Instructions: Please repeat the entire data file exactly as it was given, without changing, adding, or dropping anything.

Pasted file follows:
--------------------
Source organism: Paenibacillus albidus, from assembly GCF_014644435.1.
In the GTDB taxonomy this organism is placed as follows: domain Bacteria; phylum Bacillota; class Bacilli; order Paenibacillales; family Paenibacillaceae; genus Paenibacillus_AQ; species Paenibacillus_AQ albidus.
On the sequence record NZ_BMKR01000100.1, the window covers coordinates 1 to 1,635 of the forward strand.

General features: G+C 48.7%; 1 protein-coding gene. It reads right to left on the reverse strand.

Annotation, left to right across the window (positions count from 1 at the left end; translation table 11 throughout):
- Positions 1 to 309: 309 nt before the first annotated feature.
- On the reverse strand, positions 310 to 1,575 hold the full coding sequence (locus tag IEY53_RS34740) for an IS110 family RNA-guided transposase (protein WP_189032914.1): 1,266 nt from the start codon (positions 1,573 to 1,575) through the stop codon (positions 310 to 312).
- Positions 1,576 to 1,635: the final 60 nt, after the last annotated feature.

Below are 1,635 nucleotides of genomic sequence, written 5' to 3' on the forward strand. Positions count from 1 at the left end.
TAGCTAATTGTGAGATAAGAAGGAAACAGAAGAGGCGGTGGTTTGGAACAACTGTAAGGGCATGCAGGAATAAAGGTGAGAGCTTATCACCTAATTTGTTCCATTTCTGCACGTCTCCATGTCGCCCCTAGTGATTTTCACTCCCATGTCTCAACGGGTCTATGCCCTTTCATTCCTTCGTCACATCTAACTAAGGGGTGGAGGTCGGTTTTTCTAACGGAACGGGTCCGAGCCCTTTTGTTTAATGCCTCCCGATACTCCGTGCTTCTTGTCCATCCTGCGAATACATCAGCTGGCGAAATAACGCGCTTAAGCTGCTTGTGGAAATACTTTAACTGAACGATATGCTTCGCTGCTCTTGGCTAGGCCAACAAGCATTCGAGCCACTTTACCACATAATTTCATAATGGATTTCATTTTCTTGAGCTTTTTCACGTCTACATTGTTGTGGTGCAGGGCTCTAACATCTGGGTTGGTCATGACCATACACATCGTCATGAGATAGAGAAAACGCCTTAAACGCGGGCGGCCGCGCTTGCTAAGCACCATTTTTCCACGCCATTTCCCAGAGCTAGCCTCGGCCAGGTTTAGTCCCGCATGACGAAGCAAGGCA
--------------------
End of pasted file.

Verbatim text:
Source organism: Paenibacillus albidus, from assembly GCF_014644435.1.
In the GTDB taxonomy this organism is placed as follows: domain Bacteria; phylum Bacillota; class Bacilli; order Paenibacillales; family Paenibacillaceae; genus Paenibacillus_AQ; species Paenibacillus_AQ albidus.
On the sequence record NZ_BMKR01000100.1, the window covers coordinates 1 to 1,635 of the forward strand.

General features: G+C 48.7%; 1 protein-coding gene. It reads right to left on the reverse strand.

Annotation, left to right across the window (positions count from 1 at the left end; translation table 11 throughout):
- Positions 1 to 309: 309 nt before the first annotated feature.
- On the reverse strand, positions 310 to 1,575 hold the full coding sequence (locus tag IEY53_RS34740) for an IS110 family RNA-guided transposase (protein WP_189032914.1): 1,266 nt from the start codon (positions 1,573 to 1,575) through the stop codon (positions 310 to 312).
- Positions 1,576 to 1,635: the final 60 nt, after the last annotated feature.

Below are 1,635 nucleotides of genomic sequence, written 5' to 3' on the forward strand. Positions count from 1 at the left end.
TAGCTAATTGTGAGATAAGAAGGAAACAGAAGAGGCGGTGGTTTGGAACAACTGTAAGGGCATGCAGGAATAAAGGTGAGAGCTTATCACCTAATTTGTTCCATTTCTGCACGTCTCCATGTCGCCCCTAGTGATTTTCACTCCCATGTCTCAACGGGTCTATGCCCTTTCATTCCTTCGTCACATCTAACTAAGGGGTGGAGGTCGGTTTTTCTAACGGAACGGGTCCGAGCCCTTTTGTTTAATGCCTCCCGATACTCCGTGCTTCTTGTCCATCCTGCGAATACATCAGCTGGCGAAATAACGCGCTTAAGCTGCTTGTGGAAATACTTTAACTGAACGATATGCTTCGCTGCTCTTGGCTAGGCCAACAAGCATTCGAGCCACTTTACCACATAATTTCATAATGGATTTCATTTTCTTGAGCTTTTTCACGTCTACATTGTTGTGGTGCAGGGCTCTAACATCTGGGTTGGTCATGACCATACACATCGTCATGAGATAGAGAAAACGCCTTAAACGCGGGCGGCCGCGCTTGCTAAGCACCATTTTTCCACGCCATTTCCCAGAGCTAGCCTCGGCCAGGTTTAGTCCCGCATGACGAAGCAAGGCA